Press Club

Campaign Ads for Commonwealth’s Attorney Race Show Difference in Money, Gender, and Geography

(Updated at 4:05 p.m.) Campaign ads for the commonwealth attorney’s race show differences in how the two candidates are spending money and aiming to win the upcoming primary election.

Incumbent Theo Stamos and challenger Parisa Dehghani-Tafti have spent differently when it comes to online advertising. Their campaigns have reached different populations as part of the hotly contested race for the county’s prosecutor office that’s been split by endorsements and support from lawyers.

Tafti spent $27,837 on six videos ads touting her recent endorsement by the Washington Post and attacking Stamos on Facebook and Instagram, including $20,414 spent by a political action committee funded by billionaire philanthropist George Soros. That number exceeds Stamo’s $9,745 in total spending this year on Facebook ads, including four video ads and several flyer-style ads touting her record in helping to lower the jail population and establishing a drug court diversion program, according to Facebook’s ad library.

“We’re running a local campaign without the assistance of any national group that might be relying on these types of metrics,” Stamos said of her lower spending, in an apparent reference to Tafti’s support from the Justice & Public Safety PAC.

“I’m hopeful that what is driving that interest is a desire to learn more about this campaign, what this office is about and why I’m the right person for the job,” Stamos added.

The ad with the highest overall impressions was one of Tafti’s. The ad criticizes the incumbent, claiming she charged children with a felony for putting soap in a teacher’s water in 1991 and that she opposed then-Gov. Terry McAuliffe’s approach to restoring voting rights to felons in 2016. This ad cost Tafti’s campaign between $1,000 and $5,000 to run, and has generated between 50,000 and 100,000 total impressions so far.

Other recent negative ads placed by the Justice & Public Safety PAC and authorized by Tafti have linked Stamos to national political issues, from abortion rights to voting rights.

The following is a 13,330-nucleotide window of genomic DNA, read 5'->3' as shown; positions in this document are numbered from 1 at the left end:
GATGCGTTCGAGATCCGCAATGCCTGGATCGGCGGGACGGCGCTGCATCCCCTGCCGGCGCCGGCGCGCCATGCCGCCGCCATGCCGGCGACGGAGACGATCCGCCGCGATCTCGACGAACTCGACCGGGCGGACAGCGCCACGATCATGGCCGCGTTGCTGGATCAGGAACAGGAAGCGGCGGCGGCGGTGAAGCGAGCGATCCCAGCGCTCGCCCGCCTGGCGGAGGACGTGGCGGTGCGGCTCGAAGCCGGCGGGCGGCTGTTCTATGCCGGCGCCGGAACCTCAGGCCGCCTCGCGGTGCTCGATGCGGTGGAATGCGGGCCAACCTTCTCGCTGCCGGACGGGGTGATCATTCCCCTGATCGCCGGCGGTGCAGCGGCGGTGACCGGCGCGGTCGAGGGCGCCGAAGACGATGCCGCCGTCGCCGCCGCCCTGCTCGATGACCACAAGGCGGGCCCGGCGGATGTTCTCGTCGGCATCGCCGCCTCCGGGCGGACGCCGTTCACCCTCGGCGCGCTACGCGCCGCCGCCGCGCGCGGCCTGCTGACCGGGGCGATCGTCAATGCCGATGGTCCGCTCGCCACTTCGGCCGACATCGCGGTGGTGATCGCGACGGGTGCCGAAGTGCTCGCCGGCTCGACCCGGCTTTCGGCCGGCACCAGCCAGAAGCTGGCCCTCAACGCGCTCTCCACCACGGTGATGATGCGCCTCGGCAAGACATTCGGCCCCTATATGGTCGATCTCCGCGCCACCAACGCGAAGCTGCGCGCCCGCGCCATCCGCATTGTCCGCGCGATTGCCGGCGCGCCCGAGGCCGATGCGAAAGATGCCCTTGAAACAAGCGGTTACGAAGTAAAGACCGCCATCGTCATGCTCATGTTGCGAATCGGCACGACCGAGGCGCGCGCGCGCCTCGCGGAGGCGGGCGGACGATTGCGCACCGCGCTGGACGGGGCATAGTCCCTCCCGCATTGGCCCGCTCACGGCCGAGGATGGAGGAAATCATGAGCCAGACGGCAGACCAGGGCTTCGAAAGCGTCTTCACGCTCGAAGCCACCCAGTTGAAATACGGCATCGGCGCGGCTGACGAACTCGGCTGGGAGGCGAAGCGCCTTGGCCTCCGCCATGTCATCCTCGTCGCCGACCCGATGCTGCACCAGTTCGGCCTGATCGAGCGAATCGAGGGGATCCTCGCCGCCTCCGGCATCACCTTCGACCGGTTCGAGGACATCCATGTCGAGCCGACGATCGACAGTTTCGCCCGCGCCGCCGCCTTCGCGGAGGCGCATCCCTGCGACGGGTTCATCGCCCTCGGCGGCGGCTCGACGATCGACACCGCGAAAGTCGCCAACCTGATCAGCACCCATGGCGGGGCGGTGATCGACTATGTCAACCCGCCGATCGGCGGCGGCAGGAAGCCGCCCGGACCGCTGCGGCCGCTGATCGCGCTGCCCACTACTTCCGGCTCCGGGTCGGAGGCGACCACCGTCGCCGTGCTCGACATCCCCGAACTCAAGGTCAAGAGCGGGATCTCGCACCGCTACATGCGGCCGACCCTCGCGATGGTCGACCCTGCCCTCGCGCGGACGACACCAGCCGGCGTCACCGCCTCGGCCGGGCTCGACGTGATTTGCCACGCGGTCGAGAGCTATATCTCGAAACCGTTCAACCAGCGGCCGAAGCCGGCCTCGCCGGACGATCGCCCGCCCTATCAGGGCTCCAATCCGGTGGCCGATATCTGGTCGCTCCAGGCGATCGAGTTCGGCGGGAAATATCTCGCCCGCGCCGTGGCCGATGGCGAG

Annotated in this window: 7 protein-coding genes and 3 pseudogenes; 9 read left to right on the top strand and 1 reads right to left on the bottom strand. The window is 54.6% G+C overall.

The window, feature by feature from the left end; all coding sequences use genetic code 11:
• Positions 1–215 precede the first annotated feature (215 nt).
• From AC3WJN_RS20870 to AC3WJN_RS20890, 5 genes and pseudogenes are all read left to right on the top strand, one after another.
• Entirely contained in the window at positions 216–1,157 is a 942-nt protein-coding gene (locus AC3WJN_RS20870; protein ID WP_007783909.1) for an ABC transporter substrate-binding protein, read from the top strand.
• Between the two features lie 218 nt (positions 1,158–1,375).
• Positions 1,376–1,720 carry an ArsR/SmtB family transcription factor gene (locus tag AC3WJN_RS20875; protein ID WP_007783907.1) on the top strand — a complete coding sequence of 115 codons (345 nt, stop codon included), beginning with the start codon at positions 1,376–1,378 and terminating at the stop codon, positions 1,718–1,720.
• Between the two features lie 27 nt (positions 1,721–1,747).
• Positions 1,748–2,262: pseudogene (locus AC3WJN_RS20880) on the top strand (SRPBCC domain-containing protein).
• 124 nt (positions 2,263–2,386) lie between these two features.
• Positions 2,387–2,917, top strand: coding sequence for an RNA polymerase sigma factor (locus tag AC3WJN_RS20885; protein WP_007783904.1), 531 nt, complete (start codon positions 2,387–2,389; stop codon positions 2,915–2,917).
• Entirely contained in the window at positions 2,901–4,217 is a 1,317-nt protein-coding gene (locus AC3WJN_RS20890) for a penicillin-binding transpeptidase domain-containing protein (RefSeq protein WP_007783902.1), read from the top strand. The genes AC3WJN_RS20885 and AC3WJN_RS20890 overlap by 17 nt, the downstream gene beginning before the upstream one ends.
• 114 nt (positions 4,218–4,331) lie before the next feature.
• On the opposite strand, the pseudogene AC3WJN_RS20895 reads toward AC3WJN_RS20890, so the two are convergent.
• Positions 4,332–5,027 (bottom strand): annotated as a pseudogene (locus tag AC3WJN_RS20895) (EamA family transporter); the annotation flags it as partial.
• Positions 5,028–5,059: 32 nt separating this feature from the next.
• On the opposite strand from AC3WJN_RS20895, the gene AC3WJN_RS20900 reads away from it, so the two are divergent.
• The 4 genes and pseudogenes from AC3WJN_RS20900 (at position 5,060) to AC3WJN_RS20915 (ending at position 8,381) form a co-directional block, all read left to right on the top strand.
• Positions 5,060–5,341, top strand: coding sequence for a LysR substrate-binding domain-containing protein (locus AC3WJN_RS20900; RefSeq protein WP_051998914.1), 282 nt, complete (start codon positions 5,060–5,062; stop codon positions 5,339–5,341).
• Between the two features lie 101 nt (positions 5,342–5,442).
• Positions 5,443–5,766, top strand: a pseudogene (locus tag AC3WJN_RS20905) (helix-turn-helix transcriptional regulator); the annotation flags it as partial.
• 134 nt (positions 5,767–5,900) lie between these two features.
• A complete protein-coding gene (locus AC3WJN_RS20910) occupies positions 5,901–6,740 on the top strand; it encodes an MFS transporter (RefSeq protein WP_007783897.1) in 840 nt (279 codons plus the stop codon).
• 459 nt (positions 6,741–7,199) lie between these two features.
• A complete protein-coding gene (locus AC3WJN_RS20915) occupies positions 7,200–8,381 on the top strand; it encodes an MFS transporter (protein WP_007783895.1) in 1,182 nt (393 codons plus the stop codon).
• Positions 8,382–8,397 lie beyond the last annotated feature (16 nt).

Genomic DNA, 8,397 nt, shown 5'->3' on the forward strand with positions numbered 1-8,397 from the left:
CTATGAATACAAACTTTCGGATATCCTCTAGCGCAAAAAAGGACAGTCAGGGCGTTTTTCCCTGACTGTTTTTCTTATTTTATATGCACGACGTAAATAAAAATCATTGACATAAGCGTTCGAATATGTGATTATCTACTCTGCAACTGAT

Another difference between the candidates’ advertisements is not just how many people they reached, but who they reached.

Data from Facebook’s ad library indicates that viewers of Tafti’s campaign ads have overwhelmingly been women. Stamos, on the other hand, had several ads where the majority of viewers were male. A third of those viewing her digital flyer announcing Sheriff Beth Arthur’s endorsement were men ages 25-34.

The incumbent said her campaign did not specifically target men, and told ARLnow today (Friday) that her record in office and greater experience were the focus of her campaign — statements she’s repeated throughout the campaign:

Our message is for our entire community. We want everyone in Arlington and Falls Church to know what I’m about and what this campaign is about… I’m running for re-election on a record of progressive reforms and innovations that reflect our community’s values. My campaign also presents a stark contrast between an experienced prosecutor who has led an office with compassion for victims and defendants alike and concern for the safety of our community with someone who has never tried a case in a Virginia courtroom, or anywhere else as far as I can tell.

Tafti’s one ad that showed a majority male viewership in any age category was actually paid for by supporter and School Board member Nancy Van Doren. Van Doren’s ad urged voters to support Tafti to “help me ensure our kids receive effective interventions for minor offenses instead of harsh criminal prosecution,” and the largest group of viewers were men between the ages of 25 and 34.

The last difference comes down to geographic area. All of Stamos’ ads only ran in Virginia while several of Tafti’s generated nationwide viewership, with Texas-based viewers making up as much as 6 percent of viewers for some ads.

Tafti’s campaign did not immediately respond to questions about its nationwide reach, or its canvassing work offline.

Stamos said that she’s “personally been knocking on doors throughout Falls Church and Arlington since the first Saturday in January” and together with volunteers have knocked on “thousands of doors” in the community.

“This is without question the most direct and honest way to inform voters of my record, my positions and to answer any questions that they might have,” she said.

Stamos added that she didn’t know the exact number of campaign mailers and yard signs her campaign had posted around town, but she had recently added more yard signs due to the demand.

Previously, the challenger faced criticism from several public safety groups after they claimed one of her campaign mailers falsely labeled a fatal police shooting, which authorities said was justified, as an incident of “police brutality” that Stamos declined to prosecute.

Voters will decide which candidate will advance to the November general election by taking to the polls between 6 a.m. to 7 p.m on Tuesday, June 11. Residents can find their polling location here.

So far, the candidates face no challenges from other political parties, meaning the June primary could decide the general election.

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